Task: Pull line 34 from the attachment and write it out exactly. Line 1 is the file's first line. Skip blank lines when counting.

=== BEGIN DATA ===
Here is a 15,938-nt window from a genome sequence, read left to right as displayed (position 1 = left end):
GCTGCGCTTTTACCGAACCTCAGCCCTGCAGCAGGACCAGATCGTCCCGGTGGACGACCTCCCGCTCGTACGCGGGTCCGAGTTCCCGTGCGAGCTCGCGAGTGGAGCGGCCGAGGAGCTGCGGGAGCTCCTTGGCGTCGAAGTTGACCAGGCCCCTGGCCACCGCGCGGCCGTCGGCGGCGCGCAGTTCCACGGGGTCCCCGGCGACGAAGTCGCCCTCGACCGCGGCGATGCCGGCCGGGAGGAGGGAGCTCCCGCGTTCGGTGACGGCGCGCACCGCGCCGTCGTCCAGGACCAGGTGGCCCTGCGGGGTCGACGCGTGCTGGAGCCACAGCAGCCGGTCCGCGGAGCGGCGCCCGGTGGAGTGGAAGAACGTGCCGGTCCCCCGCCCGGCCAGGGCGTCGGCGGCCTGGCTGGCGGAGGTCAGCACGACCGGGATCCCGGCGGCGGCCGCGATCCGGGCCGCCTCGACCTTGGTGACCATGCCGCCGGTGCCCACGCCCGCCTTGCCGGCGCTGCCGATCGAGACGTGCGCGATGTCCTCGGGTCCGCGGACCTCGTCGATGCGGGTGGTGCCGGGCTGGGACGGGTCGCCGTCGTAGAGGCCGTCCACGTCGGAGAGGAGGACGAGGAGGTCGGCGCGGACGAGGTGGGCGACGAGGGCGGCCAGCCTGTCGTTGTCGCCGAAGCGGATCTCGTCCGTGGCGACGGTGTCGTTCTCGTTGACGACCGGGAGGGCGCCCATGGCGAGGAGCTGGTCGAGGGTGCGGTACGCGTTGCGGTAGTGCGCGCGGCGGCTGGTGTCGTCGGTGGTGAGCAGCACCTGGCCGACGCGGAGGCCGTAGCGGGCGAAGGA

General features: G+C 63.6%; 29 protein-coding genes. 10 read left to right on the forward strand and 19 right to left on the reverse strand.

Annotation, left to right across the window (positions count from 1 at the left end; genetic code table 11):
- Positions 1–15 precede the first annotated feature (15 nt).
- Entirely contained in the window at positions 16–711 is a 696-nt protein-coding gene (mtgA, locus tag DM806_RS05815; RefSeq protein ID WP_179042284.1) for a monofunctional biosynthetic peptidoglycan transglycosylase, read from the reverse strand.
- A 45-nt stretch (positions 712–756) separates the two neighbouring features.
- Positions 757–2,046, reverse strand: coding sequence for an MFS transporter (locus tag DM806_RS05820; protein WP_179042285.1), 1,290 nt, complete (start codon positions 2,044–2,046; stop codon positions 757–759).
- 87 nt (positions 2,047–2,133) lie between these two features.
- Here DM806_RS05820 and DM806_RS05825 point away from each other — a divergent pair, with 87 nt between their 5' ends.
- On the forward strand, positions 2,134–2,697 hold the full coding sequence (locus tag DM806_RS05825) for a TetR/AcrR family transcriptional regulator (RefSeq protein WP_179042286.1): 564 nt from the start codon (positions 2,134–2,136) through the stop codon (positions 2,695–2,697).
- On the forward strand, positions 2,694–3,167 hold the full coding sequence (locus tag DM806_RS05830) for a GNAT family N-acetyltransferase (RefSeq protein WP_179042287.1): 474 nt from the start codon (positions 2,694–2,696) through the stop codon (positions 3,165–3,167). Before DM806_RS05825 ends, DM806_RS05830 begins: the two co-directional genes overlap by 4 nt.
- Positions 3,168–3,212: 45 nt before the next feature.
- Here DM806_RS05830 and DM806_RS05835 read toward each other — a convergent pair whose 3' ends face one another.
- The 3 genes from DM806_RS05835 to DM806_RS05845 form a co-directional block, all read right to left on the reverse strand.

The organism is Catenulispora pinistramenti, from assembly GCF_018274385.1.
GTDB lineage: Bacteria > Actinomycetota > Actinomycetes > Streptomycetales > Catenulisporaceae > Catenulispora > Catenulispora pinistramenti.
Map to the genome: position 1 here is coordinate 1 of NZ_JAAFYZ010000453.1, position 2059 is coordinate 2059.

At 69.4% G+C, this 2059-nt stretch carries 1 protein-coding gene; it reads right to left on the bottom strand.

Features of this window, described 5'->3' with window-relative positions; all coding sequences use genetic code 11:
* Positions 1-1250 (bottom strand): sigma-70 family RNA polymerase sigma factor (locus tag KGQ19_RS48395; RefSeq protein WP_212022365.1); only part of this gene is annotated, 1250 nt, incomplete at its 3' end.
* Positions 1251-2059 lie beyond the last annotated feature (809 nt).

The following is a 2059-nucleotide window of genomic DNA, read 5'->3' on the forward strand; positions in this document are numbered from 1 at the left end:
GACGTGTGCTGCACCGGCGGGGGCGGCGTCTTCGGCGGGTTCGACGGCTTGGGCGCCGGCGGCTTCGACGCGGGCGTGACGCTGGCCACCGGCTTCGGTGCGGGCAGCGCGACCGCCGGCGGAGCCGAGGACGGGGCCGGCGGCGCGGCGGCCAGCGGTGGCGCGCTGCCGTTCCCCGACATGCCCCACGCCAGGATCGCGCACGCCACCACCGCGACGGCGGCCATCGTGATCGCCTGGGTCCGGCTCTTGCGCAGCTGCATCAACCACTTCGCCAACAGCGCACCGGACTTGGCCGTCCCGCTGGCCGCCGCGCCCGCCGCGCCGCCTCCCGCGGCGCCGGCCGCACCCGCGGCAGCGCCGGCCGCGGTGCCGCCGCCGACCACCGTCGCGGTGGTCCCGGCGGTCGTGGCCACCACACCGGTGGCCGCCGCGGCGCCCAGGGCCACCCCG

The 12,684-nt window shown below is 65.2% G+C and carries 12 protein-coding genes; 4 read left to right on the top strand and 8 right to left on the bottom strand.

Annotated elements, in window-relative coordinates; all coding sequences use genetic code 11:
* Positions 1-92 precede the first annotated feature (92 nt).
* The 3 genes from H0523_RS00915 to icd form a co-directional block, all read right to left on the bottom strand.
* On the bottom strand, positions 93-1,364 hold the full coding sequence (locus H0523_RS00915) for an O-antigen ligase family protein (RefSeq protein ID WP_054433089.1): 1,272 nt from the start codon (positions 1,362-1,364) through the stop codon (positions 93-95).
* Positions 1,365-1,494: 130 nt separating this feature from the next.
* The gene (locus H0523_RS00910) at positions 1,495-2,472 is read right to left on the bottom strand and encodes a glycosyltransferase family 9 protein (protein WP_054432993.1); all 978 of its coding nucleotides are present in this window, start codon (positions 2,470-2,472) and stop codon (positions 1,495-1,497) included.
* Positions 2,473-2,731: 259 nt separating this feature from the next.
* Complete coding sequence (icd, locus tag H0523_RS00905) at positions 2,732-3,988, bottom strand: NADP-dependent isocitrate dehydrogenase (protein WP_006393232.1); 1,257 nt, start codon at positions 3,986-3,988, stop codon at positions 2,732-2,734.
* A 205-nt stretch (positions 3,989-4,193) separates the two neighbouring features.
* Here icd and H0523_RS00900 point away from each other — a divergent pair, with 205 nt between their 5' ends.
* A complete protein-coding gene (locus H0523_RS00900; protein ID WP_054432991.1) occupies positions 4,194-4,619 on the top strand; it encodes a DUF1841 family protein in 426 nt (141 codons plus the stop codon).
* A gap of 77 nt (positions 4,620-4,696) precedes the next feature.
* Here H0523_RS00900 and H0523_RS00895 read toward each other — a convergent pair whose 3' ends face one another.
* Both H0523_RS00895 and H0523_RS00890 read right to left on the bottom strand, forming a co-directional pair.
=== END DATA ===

* A 205-nt stretch (positions 3,989-4,193) separates the two neighbouring features.